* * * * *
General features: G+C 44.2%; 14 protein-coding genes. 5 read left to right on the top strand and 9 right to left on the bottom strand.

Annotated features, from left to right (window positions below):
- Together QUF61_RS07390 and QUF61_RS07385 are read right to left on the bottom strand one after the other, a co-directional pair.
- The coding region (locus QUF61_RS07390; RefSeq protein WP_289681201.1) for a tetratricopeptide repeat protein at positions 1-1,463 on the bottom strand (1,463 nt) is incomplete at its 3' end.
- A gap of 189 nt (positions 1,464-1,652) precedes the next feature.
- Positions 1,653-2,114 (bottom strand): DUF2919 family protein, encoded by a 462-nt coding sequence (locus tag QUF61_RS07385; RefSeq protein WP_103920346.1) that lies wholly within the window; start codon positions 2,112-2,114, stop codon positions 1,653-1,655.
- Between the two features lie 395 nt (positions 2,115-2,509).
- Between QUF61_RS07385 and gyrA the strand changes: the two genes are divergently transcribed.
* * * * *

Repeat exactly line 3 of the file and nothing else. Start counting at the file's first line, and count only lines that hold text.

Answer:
- Together QUF61_RS07390 and QUF61_RS07385 are read right to left on the bottom strand one after the other, a co-directional pair.